Some Lake Ōhau residents will be able to move back into their undamaged properties just over a month after the devastating fire.
The fire razed much of the village on 4 October, destroying or damaging half the properties.
Recovery manager Lichelle Guyan confirmed residents would be able to return on 9 November if it was safe.
"A lot of work is going on behind the scenes to make this as easy as we can for everybody and to facilitate the ability for people to move back into habitable houses," Guyan said.
"The biggest concern for us was safety. Ōhau is a high wind zone and there's a lot of large objects that could fly about there for the first few weeks. We have been able to assess the infrastructure during this time."
Crews were working hard to ensure essentials including water and sewage were running by then, she said.
Guyan told residents the news earlier today.
"They're pleased with the progress that we're making. As you would expect they have lots of questions about the recovery and the status of the buildings that need to be demolished and we are working through all of those," she said.
It is not clear exactly how many residents will be returning when they are allowed back in.
The council would be working with residents on a case-by-case basis to find out what they need, Guyan said.
"Not everybody is looking to get back to the village straight away. Some people are just looking at how they're going to clear their sites and what it means in terms of future building so we've got different needs from different individuals that we're doing our best to manage as effectively as possible.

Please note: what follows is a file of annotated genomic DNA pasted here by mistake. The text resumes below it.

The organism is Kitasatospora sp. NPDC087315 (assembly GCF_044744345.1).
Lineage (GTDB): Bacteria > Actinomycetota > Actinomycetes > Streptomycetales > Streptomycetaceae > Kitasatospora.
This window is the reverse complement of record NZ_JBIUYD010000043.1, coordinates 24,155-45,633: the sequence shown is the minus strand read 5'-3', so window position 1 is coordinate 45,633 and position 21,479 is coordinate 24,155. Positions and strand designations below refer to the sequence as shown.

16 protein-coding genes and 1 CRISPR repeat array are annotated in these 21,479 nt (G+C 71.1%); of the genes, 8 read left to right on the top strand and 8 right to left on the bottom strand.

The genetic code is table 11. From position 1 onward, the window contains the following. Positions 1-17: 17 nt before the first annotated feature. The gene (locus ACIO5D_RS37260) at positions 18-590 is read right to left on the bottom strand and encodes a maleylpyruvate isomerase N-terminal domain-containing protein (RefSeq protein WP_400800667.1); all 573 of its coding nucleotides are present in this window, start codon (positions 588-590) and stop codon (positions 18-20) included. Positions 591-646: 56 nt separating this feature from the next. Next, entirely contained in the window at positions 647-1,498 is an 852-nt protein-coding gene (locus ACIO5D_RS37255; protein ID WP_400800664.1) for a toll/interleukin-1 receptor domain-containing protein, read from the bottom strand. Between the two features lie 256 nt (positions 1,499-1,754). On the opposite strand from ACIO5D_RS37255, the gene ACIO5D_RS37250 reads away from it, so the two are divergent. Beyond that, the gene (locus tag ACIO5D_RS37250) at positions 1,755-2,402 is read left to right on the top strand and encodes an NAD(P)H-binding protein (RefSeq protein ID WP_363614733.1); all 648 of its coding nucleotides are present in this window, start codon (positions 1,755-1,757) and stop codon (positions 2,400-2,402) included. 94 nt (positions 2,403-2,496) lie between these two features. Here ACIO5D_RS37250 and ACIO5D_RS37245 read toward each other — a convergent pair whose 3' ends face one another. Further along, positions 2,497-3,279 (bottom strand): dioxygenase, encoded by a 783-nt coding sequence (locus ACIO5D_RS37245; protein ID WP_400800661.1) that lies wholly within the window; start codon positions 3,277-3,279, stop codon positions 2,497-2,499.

"A large number of permanent residents will be moving back at or around that time."
But it would not be free of risks which residents were to be told about before heading in, she said.
"Most of the risks are already there now. There will be large machinery about. Most of the large rubble will hopefully be cleared but some of it may not be, so there may still be some material that could move in high winds. We're working through all our options to mitigate those risks. Sites that have been cleared, there could be dust that could be a factor in the high wind zone so we'll be encouraging people to have dust masks with them.
"We are hopeful there may not even need to be a checkpoint into Ōhau but it's a little bit early to confirm that at this stage."
As for site and soil contamination, there was a positive outlook so far although Guyan said there were more test results to come back.
"We're not seeing anything of concern at this stage."
She said for now, Waitaki District Council, the Insurance Council, other stakeholders and residents were working together to try and get the community back on its feet.